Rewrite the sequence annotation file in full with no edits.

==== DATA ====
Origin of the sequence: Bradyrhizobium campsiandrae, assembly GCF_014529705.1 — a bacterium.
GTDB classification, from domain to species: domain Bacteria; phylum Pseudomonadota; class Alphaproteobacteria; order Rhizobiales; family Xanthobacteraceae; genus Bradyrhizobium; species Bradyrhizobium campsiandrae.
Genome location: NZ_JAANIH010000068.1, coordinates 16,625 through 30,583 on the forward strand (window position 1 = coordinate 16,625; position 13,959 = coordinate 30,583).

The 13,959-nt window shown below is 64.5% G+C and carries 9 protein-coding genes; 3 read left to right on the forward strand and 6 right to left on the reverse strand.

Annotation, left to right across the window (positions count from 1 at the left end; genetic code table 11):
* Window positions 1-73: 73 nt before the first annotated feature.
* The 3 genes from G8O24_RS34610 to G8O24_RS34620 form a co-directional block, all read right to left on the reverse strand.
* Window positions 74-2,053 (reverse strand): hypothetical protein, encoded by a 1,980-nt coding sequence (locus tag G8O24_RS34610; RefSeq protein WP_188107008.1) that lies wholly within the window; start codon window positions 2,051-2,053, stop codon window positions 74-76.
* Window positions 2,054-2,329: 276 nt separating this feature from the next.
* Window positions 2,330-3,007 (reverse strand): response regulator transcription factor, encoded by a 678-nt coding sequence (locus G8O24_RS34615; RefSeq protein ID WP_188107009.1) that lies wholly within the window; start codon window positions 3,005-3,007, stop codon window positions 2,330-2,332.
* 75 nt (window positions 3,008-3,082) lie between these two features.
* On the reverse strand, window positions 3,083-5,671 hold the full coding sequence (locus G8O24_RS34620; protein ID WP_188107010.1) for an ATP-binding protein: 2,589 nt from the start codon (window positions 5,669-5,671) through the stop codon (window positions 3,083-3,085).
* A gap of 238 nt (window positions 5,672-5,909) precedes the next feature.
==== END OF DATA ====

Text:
Origin of the sequence: Bradyrhizobium campsiandrae, assembly GCF_014529705.1 — a bacterium.
GTDB classification, from domain to species: domain Bacteria; phylum Pseudomonadota; class Alphaproteobacteria; order Rhizobiales; family Xanthobacteraceae; genus Bradyrhizobium; species Bradyrhizobium campsiandrae.
Genome location: NZ_JAANIH010000068.1, coordinates 16,625 through 30,583 on the forward strand (window position 1 = coordinate 16,625; position 13,959 = coordinate 30,583).

The 13,959-nt window shown below is 64.5% G+C and carries 9 protein-coding genes; 3 read left to right on the forward strand and 6 right to left on the reverse strand.

Annotation, left to right across the window (positions count from 1 at the left end; genetic code table 11):
* Window positions 1-73: 73 nt before the first annotated feature.
* The 3 genes from G8O24_RS34610 to G8O24_RS34620 form a co-directional block, all read right to left on the reverse strand.
* Window positions 74-2,053 (reverse strand): hypothetical protein, encoded by a 1,980-nt coding sequence (locus tag G8O24_RS34610; RefSeq protein WP_188107008.1) that lies wholly within the window; start codon window positions 2,051-2,053, stop codon window positions 74-76.
* Window positions 2,054-2,329: 276 nt separating this feature from the next.
* Window positions 2,330-3,007 (reverse strand): response regulator transcription factor, encoded by a 678-nt coding sequence (locus G8O24_RS34615; RefSeq protein ID WP_188107009.1) that lies wholly within the window; start codon window positions 3,005-3,007, stop codon window positions 2,330-2,332.
* 75 nt (window positions 3,008-3,082) lie between these two features.
* On the reverse strand, window positions 3,083-5,671 hold the full coding sequence (locus G8O24_RS34620; protein ID WP_188107010.1) for an ATP-binding protein: 2,589 nt from the start codon (window positions 5,669-5,671) through the stop codon (window positions 3,083-3,085).
* A gap of 238 nt (window positions 5,672-5,909) precedes the next feature.